Amazon Logistics And Trucking: Virtuous Cycles and The Flywheel Effect
Amazon is once again demonstrating that it is unstoppable. Check out the chart below, which tracks the crazy ascent of Amazon’s logistics business.
Its growth has led to deep conflict with other carriers, like FedEx, which decided to drop its relationship with Amazon earlier this month. Rakuten Intelligence, that captured the data behind the chart above, estimates that Amazon is now delivering as much as half of their own shipments. Erica Pandey spoke with Alex Pellas, a logistics expert at Rakuten, who said,
Amazon is about 40% of all e-commerce. If they’re handling half of their own shipments, that’s 20% of the whole market. That’s huge.
Amazon’s focus on speed of delivery has led to it being faster than competitors, which is attracting more companies to use Amazon’s logistics service. This is the ‘virtuous cycle’ of innovation, once again, the ‘flywheel’ underlying ecological growth.
The two drawings above are on the left, the original sketch by Jeff Bezos for Amazon (2001), and on the right, a sketch by David Sacks for Uber (2014).
Strangely enough, the Uber diagram is more pertinent to the logistics business at Amazon. Here’s my recast of it:
As Amazon improves its delivery time — at first by its aggressive push for one-day delivery to Amazon ecommerce customers — it drives higher demand because it can offer faster delivery at lower costs than its competitors. This in turn attracts more customers, which means even more freight in Amazon’s logistics system, which… and so on.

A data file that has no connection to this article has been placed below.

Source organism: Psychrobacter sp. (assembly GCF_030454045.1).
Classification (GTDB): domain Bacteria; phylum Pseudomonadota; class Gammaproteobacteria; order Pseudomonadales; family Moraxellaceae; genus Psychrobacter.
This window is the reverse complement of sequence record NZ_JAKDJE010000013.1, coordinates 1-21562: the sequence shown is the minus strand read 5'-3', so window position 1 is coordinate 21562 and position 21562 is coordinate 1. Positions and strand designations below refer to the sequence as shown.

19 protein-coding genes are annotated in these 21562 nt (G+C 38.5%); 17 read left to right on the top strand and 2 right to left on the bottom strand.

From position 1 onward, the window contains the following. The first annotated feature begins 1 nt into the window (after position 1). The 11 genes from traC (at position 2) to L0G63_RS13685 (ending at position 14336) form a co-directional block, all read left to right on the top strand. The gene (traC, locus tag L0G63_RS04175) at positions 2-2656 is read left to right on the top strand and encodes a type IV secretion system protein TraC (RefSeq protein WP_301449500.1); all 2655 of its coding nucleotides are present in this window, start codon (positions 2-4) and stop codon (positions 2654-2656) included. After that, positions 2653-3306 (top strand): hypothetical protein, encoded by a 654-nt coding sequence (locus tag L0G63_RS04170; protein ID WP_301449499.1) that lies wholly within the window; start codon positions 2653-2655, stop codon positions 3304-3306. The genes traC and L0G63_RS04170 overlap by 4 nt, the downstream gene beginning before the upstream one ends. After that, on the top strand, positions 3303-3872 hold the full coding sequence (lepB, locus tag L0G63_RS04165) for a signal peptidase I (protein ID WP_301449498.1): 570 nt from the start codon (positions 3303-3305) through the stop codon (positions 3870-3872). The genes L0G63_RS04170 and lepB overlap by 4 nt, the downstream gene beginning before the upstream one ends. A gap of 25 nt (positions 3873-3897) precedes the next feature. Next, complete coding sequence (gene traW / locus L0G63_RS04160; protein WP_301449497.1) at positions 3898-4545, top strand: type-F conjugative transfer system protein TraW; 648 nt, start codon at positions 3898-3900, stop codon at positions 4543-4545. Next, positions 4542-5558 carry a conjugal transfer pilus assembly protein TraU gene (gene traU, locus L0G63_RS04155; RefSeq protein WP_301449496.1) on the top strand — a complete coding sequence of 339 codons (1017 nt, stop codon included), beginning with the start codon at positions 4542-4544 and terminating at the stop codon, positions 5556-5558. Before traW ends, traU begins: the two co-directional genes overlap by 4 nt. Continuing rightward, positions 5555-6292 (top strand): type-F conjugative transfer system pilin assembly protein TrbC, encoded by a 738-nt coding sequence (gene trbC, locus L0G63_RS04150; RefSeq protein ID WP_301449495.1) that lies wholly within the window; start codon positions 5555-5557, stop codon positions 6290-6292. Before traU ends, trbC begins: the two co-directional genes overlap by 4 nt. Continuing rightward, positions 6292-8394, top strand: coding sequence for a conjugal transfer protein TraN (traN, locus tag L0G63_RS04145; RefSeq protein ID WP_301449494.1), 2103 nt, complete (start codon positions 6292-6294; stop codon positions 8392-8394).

There are likely deeper ecosystem effects at work here too. As customers become more engaged with Amazon’s logistics, they are likely to adopt Amazon’s logistics platform, which opens up higher levels of data sharing, the benefits of which grow exponentially as a function of the number of customers. This means Amazon’s algorithms for logistics planning can improve non-linearly, too, which in turn leads to even faster shipping.
The power of aggregation in that flywheel would seem to argue against a different initiative at Amazon. The company has announced the expansion of a program to help its employees start their own delivery businesses. As reported by the AP,
The offer, announced Monday, comes as Amazon seeks to speed up its shipping time from two days to one for its Prime members. The company sees the new incentive as a way to get more packages delivered to shoppers’ doorsteps more quickly.
Amazon says it will cover up to $10,000 in startup costs for employees who are accepted into the program and leave their jobs. Those who participate will be able to lease blue vans with the Amazon smile logo stamped on the side. The company says it will also pay them three months’ worth of their salary.
Amazon in this case is trying to take advantage of ecosystem economics: by creating an ‘army’ of delivery partners, each with some seed money and the promise of steady work, Amazon sidesteps the costs of buying, insuring, and maintaining the fleet of delivery trucks it needs if it wants to replace UPS and the USPS in delivering its own goods. It helps the delivery partners get low-cost leases and loans, certainly, but the liabilities never hit Amazon’s books. So it can scale at very low cost, the $10,000 seed money for each notwithstanding.
And of course, they don’t have to pay the delivery companies’ employees, pay their health insurance, social security, or other benefits. Those costs will fall on the delivery companies in Amazon’s army.
And just as fast as possible, you can bet Amazon will be telling its freight customers that Amazon’s army will deliver their freight to its final destination, as well, cutting out USPS, Fedex, and UPS. Another cycle in the flywheel.